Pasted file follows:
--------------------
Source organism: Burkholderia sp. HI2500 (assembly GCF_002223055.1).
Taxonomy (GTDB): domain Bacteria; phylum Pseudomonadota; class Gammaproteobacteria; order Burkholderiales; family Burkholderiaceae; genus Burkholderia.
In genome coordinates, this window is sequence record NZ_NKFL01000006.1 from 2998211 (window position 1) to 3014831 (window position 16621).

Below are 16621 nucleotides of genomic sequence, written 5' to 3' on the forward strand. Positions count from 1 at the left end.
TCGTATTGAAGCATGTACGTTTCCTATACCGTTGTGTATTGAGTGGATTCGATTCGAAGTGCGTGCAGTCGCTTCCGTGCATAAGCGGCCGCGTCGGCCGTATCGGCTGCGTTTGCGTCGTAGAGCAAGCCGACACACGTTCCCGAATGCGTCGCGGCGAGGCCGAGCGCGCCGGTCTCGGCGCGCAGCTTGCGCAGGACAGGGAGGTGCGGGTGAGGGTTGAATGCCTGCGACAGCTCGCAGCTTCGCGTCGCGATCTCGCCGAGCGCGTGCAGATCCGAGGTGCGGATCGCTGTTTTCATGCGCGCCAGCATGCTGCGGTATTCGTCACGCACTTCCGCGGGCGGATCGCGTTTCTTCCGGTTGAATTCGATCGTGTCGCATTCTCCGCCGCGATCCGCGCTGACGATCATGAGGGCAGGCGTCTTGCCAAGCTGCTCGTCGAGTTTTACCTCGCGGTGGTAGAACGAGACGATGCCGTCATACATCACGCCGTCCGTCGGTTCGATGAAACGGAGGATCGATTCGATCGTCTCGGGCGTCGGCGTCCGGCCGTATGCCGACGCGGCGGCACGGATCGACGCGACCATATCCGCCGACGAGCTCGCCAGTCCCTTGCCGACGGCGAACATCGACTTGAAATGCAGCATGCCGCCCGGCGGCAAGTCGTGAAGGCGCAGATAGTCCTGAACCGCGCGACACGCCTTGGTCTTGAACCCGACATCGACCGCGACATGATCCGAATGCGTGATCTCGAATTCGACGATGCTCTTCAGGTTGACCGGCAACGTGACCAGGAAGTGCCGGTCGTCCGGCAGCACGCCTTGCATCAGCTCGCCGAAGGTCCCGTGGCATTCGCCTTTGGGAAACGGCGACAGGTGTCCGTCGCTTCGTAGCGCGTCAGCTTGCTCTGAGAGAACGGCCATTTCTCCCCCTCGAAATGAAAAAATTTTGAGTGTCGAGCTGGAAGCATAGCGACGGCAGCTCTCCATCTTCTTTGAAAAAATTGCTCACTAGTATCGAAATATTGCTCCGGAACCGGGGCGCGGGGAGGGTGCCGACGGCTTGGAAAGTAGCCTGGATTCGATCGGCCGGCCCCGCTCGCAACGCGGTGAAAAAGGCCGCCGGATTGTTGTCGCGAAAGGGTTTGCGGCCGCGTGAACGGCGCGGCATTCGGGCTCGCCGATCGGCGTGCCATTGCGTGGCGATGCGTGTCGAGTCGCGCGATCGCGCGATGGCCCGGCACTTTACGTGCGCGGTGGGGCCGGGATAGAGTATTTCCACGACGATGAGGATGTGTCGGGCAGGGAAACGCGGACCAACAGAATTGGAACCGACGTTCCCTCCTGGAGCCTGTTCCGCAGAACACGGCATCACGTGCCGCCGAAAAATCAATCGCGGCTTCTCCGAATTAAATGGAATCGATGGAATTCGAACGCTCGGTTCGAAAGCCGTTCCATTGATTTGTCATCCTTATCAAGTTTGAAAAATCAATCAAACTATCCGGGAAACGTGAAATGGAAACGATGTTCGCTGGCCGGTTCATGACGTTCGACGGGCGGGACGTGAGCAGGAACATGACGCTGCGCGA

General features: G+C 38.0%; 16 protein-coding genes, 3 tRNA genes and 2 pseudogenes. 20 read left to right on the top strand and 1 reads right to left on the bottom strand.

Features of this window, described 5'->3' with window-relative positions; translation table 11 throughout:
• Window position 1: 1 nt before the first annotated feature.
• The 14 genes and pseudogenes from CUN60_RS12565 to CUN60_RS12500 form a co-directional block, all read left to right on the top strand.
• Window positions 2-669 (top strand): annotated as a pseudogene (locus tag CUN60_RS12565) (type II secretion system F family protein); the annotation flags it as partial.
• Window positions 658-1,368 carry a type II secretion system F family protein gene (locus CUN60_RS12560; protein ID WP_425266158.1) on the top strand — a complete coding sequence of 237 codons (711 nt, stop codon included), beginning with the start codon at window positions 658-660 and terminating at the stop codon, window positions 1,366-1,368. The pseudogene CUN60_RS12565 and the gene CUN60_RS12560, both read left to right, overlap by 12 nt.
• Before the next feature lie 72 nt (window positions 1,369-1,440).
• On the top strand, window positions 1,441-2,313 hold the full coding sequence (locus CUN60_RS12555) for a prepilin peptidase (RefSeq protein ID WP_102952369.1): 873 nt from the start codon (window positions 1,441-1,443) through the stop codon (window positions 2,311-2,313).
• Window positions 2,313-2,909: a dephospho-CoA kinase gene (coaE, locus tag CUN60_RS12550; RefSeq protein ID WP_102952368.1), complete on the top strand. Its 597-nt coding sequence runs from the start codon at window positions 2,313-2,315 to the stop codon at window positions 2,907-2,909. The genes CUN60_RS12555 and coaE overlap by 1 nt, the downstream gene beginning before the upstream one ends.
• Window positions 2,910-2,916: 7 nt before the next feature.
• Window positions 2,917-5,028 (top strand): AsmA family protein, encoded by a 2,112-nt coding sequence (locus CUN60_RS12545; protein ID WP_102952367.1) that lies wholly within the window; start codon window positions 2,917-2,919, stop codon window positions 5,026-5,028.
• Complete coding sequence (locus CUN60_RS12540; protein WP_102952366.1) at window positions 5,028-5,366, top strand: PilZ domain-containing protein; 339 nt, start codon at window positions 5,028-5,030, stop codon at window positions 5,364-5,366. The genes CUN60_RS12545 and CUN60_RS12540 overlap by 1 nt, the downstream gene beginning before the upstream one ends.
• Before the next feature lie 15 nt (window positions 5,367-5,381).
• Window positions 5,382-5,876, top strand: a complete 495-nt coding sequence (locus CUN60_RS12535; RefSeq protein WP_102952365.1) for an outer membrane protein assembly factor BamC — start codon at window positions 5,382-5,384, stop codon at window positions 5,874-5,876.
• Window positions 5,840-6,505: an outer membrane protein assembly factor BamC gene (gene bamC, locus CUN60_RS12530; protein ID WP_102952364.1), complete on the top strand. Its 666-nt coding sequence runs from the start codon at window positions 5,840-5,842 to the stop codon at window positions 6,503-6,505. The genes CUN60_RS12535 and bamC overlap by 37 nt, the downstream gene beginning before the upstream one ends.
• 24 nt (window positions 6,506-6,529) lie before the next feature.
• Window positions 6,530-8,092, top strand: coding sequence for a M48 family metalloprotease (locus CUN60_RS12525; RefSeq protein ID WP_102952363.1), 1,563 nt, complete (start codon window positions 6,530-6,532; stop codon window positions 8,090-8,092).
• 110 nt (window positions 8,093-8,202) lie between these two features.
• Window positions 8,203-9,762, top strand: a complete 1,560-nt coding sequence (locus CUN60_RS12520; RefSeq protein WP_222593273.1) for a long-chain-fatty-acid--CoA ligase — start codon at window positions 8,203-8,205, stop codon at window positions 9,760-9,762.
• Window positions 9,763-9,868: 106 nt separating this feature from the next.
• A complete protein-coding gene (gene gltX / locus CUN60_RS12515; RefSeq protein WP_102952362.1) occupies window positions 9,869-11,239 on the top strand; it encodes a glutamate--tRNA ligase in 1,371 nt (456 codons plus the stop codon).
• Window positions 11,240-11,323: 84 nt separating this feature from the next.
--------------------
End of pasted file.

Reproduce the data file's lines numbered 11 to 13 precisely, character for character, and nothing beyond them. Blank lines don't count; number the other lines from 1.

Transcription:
• Window positions 658-1,368 carry a type II secretion system F family protein gene (locus CUN60_RS12560; protein ID WP_425266158.1) on the top strand — a complete coding sequence of 237 codons (711 nt, stop codon included), beginning with the start codon at window positions 658-660 and terminating at the stop codon, window positions 1,366-1,368. The pseudogene CUN60_RS12565 and the gene CUN60_RS12560, both read left to right, overlap by 12 nt.
• Before the next feature lie 72 nt (window positions 1,369-1,440).
• On the top strand, window positions 1,441-2,313 hold the full coding sequence (locus CUN60_RS12555) for a prepilin peptidase (RefSeq protein ID WP_102952369.1): 873 nt from the start codon (window positions 1,441-1,443) through the stop codon (window positions 2,311-2,313).